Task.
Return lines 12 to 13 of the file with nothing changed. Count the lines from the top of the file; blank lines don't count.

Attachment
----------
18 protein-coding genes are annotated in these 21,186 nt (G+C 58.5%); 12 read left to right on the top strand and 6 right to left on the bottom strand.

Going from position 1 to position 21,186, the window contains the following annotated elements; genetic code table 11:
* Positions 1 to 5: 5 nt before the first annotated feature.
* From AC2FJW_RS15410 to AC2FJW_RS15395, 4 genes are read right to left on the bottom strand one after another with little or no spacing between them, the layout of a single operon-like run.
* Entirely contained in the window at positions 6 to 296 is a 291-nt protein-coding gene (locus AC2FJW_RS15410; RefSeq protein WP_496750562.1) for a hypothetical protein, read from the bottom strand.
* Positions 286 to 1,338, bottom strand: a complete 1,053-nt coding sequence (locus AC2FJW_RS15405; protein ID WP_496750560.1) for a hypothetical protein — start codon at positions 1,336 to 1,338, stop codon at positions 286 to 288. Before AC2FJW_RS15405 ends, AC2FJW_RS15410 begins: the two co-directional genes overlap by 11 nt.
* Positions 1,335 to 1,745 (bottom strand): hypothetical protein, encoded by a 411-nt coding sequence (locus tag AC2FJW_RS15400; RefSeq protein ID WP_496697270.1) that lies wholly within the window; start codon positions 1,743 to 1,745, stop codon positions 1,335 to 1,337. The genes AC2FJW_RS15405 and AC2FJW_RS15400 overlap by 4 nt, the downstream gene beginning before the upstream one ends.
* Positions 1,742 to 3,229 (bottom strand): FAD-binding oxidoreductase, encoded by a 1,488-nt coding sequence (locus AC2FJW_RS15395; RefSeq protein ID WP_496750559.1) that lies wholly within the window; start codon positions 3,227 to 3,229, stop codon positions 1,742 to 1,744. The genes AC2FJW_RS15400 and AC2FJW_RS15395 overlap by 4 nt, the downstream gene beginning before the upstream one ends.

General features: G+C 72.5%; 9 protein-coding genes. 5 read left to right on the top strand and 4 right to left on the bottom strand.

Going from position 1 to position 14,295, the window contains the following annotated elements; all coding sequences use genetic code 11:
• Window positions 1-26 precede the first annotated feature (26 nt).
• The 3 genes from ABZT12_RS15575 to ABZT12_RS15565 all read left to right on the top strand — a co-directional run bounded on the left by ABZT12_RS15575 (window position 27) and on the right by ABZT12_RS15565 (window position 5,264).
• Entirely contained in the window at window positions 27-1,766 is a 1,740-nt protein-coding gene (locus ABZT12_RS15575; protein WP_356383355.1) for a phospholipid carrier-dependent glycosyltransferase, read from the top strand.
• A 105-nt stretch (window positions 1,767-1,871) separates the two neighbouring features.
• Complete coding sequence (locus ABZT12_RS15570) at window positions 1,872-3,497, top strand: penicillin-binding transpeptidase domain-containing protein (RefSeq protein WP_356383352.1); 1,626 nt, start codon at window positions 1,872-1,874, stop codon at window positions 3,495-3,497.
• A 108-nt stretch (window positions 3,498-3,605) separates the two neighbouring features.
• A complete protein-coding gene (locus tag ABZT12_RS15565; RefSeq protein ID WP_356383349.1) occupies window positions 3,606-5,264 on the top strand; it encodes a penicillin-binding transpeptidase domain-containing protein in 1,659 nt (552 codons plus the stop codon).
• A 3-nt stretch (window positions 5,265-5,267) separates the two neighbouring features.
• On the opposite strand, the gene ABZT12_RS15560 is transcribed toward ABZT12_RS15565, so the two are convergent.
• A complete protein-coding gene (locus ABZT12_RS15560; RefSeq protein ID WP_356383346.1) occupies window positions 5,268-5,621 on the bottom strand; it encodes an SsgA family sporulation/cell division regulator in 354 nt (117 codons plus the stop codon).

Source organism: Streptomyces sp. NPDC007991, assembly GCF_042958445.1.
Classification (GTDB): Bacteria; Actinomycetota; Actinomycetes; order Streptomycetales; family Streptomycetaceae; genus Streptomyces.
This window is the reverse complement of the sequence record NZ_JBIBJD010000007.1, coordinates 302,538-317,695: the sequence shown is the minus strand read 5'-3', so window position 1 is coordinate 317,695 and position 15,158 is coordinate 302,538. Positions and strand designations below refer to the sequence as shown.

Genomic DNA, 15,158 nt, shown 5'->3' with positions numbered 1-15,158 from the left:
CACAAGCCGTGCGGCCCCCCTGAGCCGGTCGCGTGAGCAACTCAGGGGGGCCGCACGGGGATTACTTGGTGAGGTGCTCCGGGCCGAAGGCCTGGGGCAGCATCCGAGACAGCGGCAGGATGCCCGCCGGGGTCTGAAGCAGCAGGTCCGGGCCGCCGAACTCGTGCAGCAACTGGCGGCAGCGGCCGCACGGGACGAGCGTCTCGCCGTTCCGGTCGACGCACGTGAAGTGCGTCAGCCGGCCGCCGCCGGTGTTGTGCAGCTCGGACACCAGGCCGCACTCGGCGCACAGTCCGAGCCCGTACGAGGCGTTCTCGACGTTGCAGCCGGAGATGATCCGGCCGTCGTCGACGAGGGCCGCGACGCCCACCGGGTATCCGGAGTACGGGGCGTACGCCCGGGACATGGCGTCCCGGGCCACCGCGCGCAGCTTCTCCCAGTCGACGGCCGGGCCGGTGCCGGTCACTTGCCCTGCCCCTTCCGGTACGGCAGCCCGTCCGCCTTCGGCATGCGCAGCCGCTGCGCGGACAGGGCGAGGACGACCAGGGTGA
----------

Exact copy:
• The 3 genes from ABZT12_RS15575 to ABZT12_RS15565 all read left to right on the top strand — a co-directional run bounded on the left by ABZT12_RS15575 (window position 27) and on the right by ABZT12_RS15565 (window position 5,264).
• Entirely contained in the window at window positions 27-1,766 is a 1,740-nt protein-coding gene (locus ABZT12_RS15575; protein WP_356383355.1) for a phospholipid carrier-dependent glycosyltransferase, read from the top strand.